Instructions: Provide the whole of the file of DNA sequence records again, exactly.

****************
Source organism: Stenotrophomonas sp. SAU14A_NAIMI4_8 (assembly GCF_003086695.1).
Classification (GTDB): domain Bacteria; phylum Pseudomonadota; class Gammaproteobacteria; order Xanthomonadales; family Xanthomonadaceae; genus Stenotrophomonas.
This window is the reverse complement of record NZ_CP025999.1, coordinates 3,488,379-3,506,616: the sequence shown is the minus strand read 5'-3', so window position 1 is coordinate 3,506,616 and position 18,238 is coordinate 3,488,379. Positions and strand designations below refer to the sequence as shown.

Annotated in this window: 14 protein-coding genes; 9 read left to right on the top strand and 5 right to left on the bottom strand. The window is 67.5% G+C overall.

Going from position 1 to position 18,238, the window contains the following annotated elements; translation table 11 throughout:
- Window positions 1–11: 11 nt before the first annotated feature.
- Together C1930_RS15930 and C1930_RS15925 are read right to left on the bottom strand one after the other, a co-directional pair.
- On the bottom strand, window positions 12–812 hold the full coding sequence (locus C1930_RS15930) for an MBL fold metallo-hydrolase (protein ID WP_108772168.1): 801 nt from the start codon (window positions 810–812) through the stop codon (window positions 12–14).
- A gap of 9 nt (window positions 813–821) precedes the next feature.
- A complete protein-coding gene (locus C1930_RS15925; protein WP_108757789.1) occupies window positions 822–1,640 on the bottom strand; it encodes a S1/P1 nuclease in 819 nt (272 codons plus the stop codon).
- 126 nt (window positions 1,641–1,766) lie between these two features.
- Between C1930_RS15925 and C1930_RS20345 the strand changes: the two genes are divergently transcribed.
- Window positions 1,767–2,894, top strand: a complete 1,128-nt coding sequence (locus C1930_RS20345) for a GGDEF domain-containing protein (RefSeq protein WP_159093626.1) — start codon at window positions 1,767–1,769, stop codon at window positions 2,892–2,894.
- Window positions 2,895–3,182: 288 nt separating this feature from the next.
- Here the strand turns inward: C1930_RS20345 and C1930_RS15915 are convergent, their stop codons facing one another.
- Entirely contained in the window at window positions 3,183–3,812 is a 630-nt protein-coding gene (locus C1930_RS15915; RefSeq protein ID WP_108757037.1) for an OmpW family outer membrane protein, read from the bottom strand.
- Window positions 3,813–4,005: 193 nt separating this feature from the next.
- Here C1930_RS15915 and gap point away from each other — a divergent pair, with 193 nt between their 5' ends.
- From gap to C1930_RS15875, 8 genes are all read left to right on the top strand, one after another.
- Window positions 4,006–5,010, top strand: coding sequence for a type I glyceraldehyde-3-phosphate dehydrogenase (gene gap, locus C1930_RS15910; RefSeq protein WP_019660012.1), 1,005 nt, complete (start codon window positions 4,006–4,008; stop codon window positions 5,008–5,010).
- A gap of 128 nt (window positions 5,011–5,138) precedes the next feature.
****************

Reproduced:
Source organism: Stenotrophomonas sp. SAU14A_NAIMI4_8 (assembly GCF_003086695.1).
Classification (GTDB): domain Bacteria; phylum Pseudomonadota; class Gammaproteobacteria; order Xanthomonadales; family Xanthomonadaceae; genus Stenotrophomonas.
This window is the reverse complement of record NZ_CP025999.1, coordinates 3,488,379-3,506,616: the sequence shown is the minus strand read 5'-3', so window position 1 is coordinate 3,506,616 and position 18,238 is coordinate 3,488,379. Positions and strand designations below refer to the sequence as shown.

Annotated in this window: 14 protein-coding genes; 9 read left to right on the top strand and 5 right to left on the bottom strand. The window is 67.5% G+C overall.

Going from position 1 to position 18,238, the window contains the following annotated elements; translation table 11 throughout:
- Window positions 1–11: 11 nt before the first annotated feature.
- Together C1930_RS15930 and C1930_RS15925 are read right to left on the bottom strand one after the other, a co-directional pair.
- On the bottom strand, window positions 12–812 hold the full coding sequence (locus C1930_RS15930) for an MBL fold metallo-hydrolase (protein ID WP_108772168.1): 801 nt from the start codon (window positions 810–812) through the stop codon (window positions 12–14).
- A gap of 9 nt (window positions 813–821) precedes the next feature.
- A complete protein-coding gene (locus C1930_RS15925; protein WP_108757789.1) occupies window positions 822–1,640 on the bottom strand; it encodes a S1/P1 nuclease in 819 nt (272 codons plus the stop codon).
- 126 nt (window positions 1,641–1,766) lie between these two features.
- Between C1930_RS15925 and C1930_RS20345 the strand changes: the two genes are divergently transcribed.
- Window positions 1,767–2,894, top strand: a complete 1,128-nt coding sequence (locus C1930_RS20345) for a GGDEF domain-containing protein (RefSeq protein WP_159093626.1) — start codon at window positions 1,767–1,769, stop codon at window positions 2,892–2,894.
- Window positions 2,895–3,182: 288 nt separating this feature from the next.
- Here the strand turns inward: C1930_RS20345 and C1930_RS15915 are convergent, their stop codons facing one another.
- Entirely contained in the window at window positions 3,183–3,812 is a 630-nt protein-coding gene (locus C1930_RS15915; RefSeq protein ID WP_108757037.1) for an OmpW family outer membrane protein, read from the bottom strand.
- Window positions 3,813–4,005: 193 nt separating this feature from the next.
- Here C1930_RS15915 and gap point away from each other — a divergent pair, with 193 nt between their 5' ends.
- From gap to C1930_RS15875, 8 genes are all read left to right on the top strand, one after another.
- Window positions 4,006–5,010, top strand: coding sequence for a type I glyceraldehyde-3-phosphate dehydrogenase (gene gap, locus C1930_RS15910; RefSeq protein WP_019660012.1), 1,005 nt, complete (start codon window positions 4,006–4,008; stop codon window positions 5,008–5,010).
- A gap of 128 nt (window positions 5,011–5,138) precedes the next feature.